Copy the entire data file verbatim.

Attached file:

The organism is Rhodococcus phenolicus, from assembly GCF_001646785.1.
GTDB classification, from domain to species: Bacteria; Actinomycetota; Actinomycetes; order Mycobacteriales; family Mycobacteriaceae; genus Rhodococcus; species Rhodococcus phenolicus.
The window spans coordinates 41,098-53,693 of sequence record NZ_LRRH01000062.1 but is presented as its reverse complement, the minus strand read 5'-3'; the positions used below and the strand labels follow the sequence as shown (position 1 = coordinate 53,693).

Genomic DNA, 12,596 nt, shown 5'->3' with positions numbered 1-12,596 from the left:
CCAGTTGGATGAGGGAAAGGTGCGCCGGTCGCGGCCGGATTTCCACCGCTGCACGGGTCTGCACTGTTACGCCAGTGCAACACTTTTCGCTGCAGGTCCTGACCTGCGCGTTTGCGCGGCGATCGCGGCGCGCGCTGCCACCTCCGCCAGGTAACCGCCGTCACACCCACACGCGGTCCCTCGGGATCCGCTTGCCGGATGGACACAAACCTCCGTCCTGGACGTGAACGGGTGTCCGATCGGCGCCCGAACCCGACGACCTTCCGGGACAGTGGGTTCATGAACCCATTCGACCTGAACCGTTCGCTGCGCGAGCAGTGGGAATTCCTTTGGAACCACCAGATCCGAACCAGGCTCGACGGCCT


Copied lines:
The organism is Rhodococcus phenolicus, from assembly GCF_001646785.1.
GTDB classification, from domain to species: Bacteria; Actinomycetota; Actinomycetes; order Mycobacteriales; family Mycobacteriaceae; genus Rhodococcus; species Rhodococcus phenolicus.
The window spans coordinates 41,098-53,693 of sequence record NZ_LRRH01000062.1 but is presented as its reverse complement, the minus strand read 5'-3'; the positions used below and the strand labels follow the sequence as shown (position 1 = coordinate 53,693).

Genomic DNA, 12,596 nt, shown 5'->3' with positions numbered 1-12,596 from the left:
CCAGTTGGATGAGGGAAAGGTGCGCCGGTCGCGGCCGGATTTCCACCGCTGCACGGGTCTGCACTGTTACGCCAGTGCAACACTTTTCGCTGCAGGTCCTGACCTGCGCGTTTGCGCGGCGATCGCGGCGCGCGCTGCCACCTCCGCCAGGTAACCGCCGTCACACCCACACGCGGTCCCTCGGGATCCGCTTGCCGGATGGACACAAACCTCCGTCCTGGACGTGAACGGGTGTCCGATCGGCGCCCGAACCCGACGACCTTCCGGGACAGTGGGTTCATGAACCCATTCGACCTGAACCGTTCGCTGCGCGAGCAGTGGGAATTCCTTTGGAACCACCAGATCCGAACCAGGCTCGACGGCCT